The most important aspect of tonight’s game is stopping Cristiano Ronaldo. It seems obvious, but he cannot be the one to beat the U.S. We are smarter than that. Follow the model that Germany laid out and make everyone else beat you. If Ronaldo gets even a yard of space, the U.S. could regret it instantly, but with everyone else on that team lacking confidence right now, they might be vulnerable on the big stage. We all know Ronaldo will show up, but will his teammates be able to keep their cool in front of the net if a chance arises? Recent play suggests not.

As far as stopping Ronaldo, I would give Kyle Beckerman the task of essentially man-marking Ronaldo anytime the ball is in Portugal’s attacking half. Klinsmann should tell him to leave the rest of the defensive midfield duties to Jermaine Jones, so that he can prevent Ronaldo from receiving the ball easily. Second, Fabian Johnson can never be left alone against Ronaldo. Alejandro Bedoya will have to be especially disciplined. He might be the key to this match. If he doesn’t get caught too far upfield, he should be able to provide cover for Johnson, who quite simply cannot defend Ronaldo on his own. Someone always has to be watching him, communicating his runs to the rest of the back four. Shutting him down entirely won’t be possible, but bottling him up is.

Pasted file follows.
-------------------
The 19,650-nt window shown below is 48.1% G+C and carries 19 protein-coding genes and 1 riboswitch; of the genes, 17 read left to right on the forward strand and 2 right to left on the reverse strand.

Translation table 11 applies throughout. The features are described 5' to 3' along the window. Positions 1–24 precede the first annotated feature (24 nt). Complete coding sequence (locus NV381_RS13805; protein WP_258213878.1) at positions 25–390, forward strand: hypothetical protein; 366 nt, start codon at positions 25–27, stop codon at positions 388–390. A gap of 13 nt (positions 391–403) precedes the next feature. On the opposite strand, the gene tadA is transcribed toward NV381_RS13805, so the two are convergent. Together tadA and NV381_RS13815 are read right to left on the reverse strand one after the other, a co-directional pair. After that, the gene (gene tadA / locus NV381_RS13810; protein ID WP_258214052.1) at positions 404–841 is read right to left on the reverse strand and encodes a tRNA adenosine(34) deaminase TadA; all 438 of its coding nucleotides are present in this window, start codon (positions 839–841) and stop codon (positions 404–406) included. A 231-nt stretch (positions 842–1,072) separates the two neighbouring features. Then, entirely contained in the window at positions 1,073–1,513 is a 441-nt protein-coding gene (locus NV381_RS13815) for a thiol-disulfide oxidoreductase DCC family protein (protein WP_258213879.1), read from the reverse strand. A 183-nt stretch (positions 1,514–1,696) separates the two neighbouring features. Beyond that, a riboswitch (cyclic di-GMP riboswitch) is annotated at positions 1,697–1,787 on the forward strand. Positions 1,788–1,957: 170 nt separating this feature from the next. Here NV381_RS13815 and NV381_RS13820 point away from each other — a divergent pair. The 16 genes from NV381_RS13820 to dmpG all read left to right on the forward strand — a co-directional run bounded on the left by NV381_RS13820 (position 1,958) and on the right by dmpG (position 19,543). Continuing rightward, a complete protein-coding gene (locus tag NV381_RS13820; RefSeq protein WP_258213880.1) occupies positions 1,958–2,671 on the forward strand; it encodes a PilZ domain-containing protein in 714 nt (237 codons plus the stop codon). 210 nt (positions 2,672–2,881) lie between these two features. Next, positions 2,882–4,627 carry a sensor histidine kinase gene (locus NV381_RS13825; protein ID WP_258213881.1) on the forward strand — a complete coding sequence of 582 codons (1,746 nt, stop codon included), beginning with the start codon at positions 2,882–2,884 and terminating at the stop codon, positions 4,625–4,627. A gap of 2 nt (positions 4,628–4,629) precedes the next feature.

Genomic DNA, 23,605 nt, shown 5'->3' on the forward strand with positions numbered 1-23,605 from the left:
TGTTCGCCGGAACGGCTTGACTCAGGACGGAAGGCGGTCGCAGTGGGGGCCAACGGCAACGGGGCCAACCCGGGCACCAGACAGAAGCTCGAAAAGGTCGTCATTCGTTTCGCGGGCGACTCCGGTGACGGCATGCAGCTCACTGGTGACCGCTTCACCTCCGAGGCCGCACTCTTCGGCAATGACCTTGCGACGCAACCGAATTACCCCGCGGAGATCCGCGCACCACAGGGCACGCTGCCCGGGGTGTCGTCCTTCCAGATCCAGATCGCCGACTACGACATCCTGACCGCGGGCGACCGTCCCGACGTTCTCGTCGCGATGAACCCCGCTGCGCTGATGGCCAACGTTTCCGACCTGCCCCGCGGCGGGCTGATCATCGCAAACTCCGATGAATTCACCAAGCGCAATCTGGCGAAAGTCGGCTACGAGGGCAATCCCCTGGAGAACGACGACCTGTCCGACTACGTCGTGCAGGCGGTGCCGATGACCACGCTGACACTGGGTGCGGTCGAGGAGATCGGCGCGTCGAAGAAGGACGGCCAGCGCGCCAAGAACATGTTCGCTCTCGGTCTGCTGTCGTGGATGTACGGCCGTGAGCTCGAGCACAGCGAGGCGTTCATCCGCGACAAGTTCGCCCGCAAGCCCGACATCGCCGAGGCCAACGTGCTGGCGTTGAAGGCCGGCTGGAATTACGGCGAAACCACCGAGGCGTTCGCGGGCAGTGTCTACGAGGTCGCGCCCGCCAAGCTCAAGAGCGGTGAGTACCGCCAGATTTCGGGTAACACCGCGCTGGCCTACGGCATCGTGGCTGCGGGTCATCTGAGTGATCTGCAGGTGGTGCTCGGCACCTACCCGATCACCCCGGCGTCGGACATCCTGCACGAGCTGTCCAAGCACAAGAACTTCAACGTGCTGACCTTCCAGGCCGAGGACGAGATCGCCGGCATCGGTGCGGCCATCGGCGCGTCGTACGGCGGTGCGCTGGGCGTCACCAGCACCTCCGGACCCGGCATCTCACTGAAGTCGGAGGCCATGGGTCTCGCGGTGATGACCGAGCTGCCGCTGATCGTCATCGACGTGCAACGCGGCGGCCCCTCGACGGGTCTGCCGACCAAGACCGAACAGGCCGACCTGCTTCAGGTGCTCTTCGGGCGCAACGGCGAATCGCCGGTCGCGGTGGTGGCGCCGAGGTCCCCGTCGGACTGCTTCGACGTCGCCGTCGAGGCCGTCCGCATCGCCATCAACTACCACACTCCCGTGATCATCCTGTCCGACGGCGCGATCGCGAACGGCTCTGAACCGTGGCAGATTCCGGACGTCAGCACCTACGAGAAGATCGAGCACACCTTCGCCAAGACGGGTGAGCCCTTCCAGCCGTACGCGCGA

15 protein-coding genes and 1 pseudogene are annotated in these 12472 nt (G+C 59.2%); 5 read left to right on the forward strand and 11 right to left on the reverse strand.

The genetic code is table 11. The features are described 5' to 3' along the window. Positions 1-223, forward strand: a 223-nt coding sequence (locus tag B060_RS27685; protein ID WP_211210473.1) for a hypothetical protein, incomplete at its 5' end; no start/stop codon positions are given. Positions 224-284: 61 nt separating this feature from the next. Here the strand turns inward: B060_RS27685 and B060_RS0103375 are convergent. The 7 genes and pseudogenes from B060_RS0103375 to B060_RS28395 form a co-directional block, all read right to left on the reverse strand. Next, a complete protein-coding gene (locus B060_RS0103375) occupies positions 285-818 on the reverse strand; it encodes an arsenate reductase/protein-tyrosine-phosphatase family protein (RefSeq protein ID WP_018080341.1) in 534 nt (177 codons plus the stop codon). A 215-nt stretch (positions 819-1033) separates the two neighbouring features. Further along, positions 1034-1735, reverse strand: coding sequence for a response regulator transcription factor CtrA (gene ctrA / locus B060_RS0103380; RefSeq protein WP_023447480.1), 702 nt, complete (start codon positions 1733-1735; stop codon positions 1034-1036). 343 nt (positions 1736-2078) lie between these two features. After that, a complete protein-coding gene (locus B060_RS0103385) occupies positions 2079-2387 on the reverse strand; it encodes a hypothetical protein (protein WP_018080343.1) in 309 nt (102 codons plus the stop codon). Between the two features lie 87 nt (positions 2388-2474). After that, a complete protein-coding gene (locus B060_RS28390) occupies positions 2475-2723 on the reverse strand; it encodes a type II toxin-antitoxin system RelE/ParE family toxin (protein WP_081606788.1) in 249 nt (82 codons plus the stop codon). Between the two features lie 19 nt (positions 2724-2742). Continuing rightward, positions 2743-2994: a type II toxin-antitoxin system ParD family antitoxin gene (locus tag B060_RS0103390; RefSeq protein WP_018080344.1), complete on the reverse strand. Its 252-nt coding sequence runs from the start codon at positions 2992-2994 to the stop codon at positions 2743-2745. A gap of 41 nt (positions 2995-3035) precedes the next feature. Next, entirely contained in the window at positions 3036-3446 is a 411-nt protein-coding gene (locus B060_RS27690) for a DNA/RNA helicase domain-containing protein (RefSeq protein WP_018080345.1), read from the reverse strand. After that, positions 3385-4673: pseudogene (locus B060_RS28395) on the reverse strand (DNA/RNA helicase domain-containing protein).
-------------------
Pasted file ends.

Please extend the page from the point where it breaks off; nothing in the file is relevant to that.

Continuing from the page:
With so much defensive discipline needed to stop Ronaldo, the U.S. might find it hard to send extra runners into the box when we are on the front foot. As a result, I would not like to see Clint Dempsey up top alone as some people are suggesting. I’d start Chris Wondolowski and prepare Aaron Johannsson to come on late in the second half to run at defenders with tired legs. While Wondolowski is no Jozy Altidore, he does a lot of things well, and will be able to hold up play more effectively than Johannsson would. He also has better instincts inside the six, and might have a better shot at grabbing an ugly goal in a scrum in front of the net.